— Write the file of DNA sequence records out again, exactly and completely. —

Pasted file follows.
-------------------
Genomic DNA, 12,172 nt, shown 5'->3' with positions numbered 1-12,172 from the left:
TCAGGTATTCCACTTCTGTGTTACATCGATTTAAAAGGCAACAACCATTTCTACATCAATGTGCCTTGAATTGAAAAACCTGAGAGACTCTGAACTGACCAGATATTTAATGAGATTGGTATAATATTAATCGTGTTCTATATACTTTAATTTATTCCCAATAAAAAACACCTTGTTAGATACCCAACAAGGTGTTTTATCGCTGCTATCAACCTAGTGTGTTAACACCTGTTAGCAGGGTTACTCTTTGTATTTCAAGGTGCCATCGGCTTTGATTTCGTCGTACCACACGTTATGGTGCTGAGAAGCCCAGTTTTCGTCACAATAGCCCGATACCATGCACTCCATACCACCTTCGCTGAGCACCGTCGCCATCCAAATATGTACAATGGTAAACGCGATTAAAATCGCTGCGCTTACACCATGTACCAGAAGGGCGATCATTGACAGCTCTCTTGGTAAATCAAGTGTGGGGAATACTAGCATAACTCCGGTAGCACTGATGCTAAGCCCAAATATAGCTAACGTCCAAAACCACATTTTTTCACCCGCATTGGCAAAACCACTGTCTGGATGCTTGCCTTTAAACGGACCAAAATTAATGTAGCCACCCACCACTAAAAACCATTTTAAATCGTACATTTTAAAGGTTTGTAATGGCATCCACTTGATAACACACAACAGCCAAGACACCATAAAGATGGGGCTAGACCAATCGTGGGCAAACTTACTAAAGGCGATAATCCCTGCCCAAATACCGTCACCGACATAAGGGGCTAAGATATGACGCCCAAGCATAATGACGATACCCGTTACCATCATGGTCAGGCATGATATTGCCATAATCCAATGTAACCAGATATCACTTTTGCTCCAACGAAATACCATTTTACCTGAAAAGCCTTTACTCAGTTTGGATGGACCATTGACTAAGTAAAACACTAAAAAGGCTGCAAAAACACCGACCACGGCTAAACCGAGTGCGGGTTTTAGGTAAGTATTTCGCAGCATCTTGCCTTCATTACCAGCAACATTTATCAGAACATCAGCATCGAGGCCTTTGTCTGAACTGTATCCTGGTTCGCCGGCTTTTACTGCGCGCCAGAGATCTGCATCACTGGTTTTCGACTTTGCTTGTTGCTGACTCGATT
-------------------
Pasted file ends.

Genomic DNA, 12,172 nt, shown 5'->3' with positions numbered 1-12,172 from the left:
TCAGGTATTCCACTTCTGTGTTACATCGATTTAAAAGGCAACAACCATTTCTACATCAATGTGCCTTGAATTGAAAAACCTGAGAGACTCTGAACTGACCAGATATTTAATGAGATTGGTATAATATTAATCGTGTTCTATATACTTTAATTTATTCCCAATAAAAAACACCTTGTTAGATACCCAACAAGGTGTTTTATCGCTGCTATCAACCTAGTGTGTTAACACCTGTTAGCAGGGTTACTCTTTGTATTTCAAGGTGCCATCGGCTTTGATTTCGTCGTACCACACGTTATGGTGCTGAGAAGCCCAGTTTTCGTCACAATAGCCCGATACCATGCACTCCATACCACCTTCGCTGAGCACCGTCGCCATCCAAATATGTACAATGGTAAACGCGATTAAAATCGCTGCGCTTACACCATGTACCAGAAGGGCGATCATTGACAGCTCTCTTGGTAAATCAAGTGTGGGGAATACTAGCATAACTCCGGTAGCACTGATGCTAAGCCCAAATATAGCTAACGTCCAAAACCACATTTTTTCACCCGCATTGGCAAAACCACTGTCTGGATGCTTGCCTTTAAACGGACCAAAATTAATGTAGCCACCCACCACTAAAAACCATTTTAAATCGTACATTTTAAAGGTTTGTAATGGCATCCACTTGATAACACACAACAGCCAAGACACCATAAAGATGGGGCTAGACCAATCGTGGGCAAACTTACTAAAGGCGATAATCCCTGCCCAAATACCGTCACCGACATAAGGGGCTAAGATATGACGCCCAAGCATAATGACGATACCCGTTACCATCATGGTCAGGCATGATATTGCCATAATCCAATGTAACCAGATATCACTTTTGCTCCAACGAAATACCATTTTACCTGAAAAGCCTTTACTCAGTTTGGATGGACCATTGACTAAGTAAAACACTAAAAAGGCTGCAAAAACACCGACCACGGCTAAACCGAGTGCGGGTTTTAGGTAAGTATTTCGCAGCATCTTGCCTTCATTACCAGCAACATTTATCAGAACATCAGCATCGAGGCCTTTGTCTGAACTGTATCCTGGTTCGCCGGCTTTTACTGCGCGCCAGAGATCTGCATCACTGGTTTTCGACTTTGCTTGTTGCTGACTCGATT